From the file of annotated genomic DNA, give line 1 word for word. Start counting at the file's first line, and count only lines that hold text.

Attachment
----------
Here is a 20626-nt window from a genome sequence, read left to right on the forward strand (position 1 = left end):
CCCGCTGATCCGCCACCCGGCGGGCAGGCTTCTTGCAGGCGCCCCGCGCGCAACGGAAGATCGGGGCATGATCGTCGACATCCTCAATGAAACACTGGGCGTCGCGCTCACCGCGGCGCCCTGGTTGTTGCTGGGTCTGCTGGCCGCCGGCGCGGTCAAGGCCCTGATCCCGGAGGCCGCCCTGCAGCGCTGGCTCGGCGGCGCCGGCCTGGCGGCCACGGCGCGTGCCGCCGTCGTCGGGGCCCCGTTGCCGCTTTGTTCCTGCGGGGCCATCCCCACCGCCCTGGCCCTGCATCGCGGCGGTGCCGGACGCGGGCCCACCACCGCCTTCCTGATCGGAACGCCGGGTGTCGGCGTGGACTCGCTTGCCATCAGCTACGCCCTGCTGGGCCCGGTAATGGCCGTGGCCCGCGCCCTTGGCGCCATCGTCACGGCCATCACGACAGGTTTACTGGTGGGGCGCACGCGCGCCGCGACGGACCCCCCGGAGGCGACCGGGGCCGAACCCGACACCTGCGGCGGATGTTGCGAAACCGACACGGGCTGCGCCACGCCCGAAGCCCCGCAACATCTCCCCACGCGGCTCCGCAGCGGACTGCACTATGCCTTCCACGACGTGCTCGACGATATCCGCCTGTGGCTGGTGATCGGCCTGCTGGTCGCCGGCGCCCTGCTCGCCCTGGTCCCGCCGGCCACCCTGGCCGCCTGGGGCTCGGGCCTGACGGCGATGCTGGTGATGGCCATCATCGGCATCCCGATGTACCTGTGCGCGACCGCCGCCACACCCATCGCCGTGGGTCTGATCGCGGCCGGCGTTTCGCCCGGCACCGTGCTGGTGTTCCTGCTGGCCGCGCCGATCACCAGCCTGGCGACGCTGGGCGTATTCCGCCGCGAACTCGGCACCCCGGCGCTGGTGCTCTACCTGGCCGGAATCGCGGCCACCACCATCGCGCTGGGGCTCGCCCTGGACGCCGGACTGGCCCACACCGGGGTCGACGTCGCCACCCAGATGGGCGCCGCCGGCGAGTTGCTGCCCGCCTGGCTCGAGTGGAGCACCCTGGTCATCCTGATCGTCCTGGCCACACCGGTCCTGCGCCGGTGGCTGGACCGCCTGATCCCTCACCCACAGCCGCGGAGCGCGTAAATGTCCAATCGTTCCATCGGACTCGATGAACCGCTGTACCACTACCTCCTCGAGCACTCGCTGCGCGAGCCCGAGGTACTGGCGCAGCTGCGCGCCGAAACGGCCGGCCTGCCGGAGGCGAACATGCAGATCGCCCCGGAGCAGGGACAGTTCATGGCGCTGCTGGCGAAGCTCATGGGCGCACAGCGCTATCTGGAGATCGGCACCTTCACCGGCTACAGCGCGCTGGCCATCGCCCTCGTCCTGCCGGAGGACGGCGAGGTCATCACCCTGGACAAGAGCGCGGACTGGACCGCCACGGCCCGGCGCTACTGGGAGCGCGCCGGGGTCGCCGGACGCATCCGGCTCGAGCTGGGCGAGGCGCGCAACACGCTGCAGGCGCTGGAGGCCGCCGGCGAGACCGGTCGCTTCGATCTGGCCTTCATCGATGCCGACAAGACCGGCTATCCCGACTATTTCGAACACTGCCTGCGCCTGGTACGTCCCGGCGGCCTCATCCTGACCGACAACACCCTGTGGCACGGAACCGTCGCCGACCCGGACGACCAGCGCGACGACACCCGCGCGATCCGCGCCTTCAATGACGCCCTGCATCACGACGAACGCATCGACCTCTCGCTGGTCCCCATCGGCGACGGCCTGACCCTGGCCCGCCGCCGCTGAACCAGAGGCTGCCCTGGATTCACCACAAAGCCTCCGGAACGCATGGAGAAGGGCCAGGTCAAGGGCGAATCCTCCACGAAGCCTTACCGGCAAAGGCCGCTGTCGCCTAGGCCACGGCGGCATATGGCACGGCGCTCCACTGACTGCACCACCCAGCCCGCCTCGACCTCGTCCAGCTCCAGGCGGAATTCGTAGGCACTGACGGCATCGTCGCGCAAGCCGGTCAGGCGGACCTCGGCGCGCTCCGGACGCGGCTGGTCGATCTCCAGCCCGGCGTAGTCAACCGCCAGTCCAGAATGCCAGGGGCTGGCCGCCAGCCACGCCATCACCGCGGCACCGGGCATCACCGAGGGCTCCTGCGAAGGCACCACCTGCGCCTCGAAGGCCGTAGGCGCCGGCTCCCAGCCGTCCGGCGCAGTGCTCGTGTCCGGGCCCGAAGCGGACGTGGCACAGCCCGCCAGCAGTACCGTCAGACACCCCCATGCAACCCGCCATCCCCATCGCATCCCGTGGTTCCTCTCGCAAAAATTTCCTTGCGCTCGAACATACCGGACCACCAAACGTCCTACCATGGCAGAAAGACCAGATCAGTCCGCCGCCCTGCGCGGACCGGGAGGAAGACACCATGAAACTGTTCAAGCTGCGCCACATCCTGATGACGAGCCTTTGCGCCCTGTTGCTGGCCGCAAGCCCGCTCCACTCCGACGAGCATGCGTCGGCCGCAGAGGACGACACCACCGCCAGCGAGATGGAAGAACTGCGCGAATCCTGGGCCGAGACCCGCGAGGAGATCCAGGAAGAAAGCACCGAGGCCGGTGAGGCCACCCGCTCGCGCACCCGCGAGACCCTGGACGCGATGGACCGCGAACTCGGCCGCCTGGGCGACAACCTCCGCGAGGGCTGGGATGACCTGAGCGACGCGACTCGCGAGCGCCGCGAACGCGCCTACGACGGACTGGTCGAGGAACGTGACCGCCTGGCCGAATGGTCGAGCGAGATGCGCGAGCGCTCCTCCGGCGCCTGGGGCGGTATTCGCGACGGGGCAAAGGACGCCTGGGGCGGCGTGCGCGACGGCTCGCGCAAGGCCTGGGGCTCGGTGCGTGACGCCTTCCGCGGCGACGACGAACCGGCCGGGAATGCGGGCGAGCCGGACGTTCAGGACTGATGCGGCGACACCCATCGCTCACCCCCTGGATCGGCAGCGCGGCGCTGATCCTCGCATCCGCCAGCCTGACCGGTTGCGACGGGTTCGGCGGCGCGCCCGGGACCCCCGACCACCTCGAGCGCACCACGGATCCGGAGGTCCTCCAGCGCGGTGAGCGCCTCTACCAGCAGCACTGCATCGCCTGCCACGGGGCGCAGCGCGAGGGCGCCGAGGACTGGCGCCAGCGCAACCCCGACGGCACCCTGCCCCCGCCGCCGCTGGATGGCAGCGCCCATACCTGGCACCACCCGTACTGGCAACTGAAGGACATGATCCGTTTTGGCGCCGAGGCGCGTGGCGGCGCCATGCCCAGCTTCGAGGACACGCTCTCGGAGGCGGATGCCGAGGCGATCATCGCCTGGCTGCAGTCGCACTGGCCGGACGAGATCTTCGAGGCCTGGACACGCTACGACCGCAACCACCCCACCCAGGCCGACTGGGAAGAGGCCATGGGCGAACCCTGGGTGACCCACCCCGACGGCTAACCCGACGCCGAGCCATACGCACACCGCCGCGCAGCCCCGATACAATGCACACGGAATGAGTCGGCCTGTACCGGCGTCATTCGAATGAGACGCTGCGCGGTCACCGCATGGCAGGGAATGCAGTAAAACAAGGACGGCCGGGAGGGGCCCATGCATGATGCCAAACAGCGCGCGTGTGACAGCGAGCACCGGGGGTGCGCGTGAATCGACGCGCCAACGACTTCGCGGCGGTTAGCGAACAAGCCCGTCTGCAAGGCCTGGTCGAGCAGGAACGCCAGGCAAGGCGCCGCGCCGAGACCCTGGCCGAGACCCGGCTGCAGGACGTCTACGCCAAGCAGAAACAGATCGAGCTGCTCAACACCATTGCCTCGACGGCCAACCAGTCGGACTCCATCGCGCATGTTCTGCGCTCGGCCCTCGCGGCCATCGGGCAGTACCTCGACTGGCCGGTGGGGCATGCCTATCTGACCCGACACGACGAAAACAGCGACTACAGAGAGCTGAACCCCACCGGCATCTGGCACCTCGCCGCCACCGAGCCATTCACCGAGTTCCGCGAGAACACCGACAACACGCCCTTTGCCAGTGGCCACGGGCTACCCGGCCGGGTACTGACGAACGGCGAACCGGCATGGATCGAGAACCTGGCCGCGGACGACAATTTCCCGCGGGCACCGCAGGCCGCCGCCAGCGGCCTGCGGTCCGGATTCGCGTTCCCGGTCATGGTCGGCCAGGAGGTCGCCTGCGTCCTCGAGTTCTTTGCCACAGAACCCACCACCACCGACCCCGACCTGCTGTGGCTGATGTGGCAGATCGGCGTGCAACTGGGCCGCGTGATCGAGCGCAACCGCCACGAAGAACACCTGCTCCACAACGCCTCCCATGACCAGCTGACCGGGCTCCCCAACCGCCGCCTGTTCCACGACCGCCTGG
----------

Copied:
Here is a 20626-nt window from a genome sequence, read left to right on the forward strand (position 1 = left end):